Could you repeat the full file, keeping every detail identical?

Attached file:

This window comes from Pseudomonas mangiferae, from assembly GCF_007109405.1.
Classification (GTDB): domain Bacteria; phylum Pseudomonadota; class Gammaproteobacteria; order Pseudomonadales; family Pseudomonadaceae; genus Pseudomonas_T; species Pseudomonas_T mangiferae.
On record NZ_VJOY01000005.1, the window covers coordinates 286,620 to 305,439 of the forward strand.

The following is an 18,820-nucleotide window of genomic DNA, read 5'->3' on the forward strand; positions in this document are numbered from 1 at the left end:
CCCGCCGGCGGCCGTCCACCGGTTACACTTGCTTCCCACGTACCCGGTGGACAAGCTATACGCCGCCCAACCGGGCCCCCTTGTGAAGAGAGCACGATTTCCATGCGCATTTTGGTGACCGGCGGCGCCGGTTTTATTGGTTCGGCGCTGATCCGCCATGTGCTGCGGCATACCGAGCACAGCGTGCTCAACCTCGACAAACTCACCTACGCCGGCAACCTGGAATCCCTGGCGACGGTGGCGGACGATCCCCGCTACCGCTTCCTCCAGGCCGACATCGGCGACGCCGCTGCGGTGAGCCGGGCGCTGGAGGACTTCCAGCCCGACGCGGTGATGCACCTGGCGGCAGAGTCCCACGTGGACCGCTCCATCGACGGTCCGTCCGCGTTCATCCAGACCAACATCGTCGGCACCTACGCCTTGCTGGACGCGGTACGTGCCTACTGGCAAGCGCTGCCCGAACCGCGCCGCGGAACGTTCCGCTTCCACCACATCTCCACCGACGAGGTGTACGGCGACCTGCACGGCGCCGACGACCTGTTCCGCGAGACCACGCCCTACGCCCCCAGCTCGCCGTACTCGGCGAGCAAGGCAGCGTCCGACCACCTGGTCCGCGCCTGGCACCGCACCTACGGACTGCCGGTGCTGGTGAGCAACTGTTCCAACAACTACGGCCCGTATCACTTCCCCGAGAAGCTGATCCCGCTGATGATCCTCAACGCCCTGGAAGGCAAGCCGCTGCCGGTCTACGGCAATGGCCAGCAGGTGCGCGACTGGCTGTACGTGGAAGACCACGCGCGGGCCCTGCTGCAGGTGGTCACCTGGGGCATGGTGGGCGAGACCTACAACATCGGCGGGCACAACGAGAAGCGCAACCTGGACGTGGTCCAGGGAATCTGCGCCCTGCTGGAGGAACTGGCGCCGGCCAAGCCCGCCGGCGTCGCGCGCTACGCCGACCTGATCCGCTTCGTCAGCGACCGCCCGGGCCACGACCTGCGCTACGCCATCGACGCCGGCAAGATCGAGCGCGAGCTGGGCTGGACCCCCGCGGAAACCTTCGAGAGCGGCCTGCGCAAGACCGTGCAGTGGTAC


This window comes from Pseudomonas mangiferae, from assembly GCF_007109405.1.
Classification (GTDB): domain Bacteria; phylum Pseudomonadota; class Gammaproteobacteria; order Pseudomonadales; family Pseudomonadaceae; genus Pseudomonas_T; species Pseudomonas_T mangiferae.
On record NZ_VJOY01000005.1, the window covers coordinates 286,620 to 305,439 of the forward strand.

The following is an 18,820-nucleotide window of genomic DNA, read 5'->3' on the forward strand; positions in this document are numbered from 1 at the left end:
CCCGCCGGCGGCCGTCCACCGGTTACACTTGCTTCCCACGTACCCGGTGGACAAGCTATACGCCGCCCAACCGGGCCCCCTTGTGAAGAGAGCACGATTTCCATGCGCATTTTGGTGACCGGCGGCGCCGGTTTTATTGGTTCGGCGCTGATCCGCCATGTGCTGCGGCATACCGAGCACAGCGTGCTCAACCTCGACAAACTCACCTACGCCGGCAACCTGGAATCCCTGGCGACGGTGGCGGACGATCCCCGCTACCGCTTCCTCCAGGCCGACATCGGCGACGCCGCTGCGGTGAGCCGGGCGCTGGAGGACTTCCAGCCCGACGCGGTGATGCACCTGGCGGCAGAGTCCCACGTGGACCGCTCCATCGACGGTCCGTCCGCGTTCATCCAGACCAACATCGTCGGCACCTACGCCTTGCTGGACGCGGTACGTGCCTACTGGCAAGCGCTGCCCGAACCGCGCCGCGGAACGTTCCGCTTCCACCACATCTCCACCGACGAGGTGTACGGCGACCTGCACGGCGCCGACGACCTGTTCCGCGAGACCACGCCCTACGCCCCCAGCTCGCCGTACTCGGCGAGCAAGGCAGCGTCCGACCACCTGGTCCGCGCCTGGCACCGCACCTACGGACTGCCGGTGCTGGTGAGCAACTGTTCCAACAACTACGGCCCGTATCACTTCCCCGAGAAGCTGATCCCGCTGATGATCCTCAACGCCCTGGAAGGCAAGCCGCTGCCGGTCTACGGCAATGGCCAGCAGGTGCGCGACTGGCTGTACGTGGAAGACCACGCGCGGGCCCTGCTGCAGGTGGTCACCTGGGGCATGGTGGGCGAGACCTACAACATCGGCGGGCACAACGAGAAGCGCAACCTGGACGTGGTCCAGGGAATCTGCGCCCTGCTGGAGGAACTGGCGCCGGCCAAGCCCGCCGGCGTCGCGCGCTACGCCGACCTGATCCGCTTCGTCAGCGACCGCCCGGGCCACGACCTGCGCTACGCCATCGACGCCGGCAAGATCGAGCGCGAGCTGGGCTGGACCCCCGCGGAAACCTTCGAGAGCGGCCTGCGCAAGACCGTGCAGTGGTAC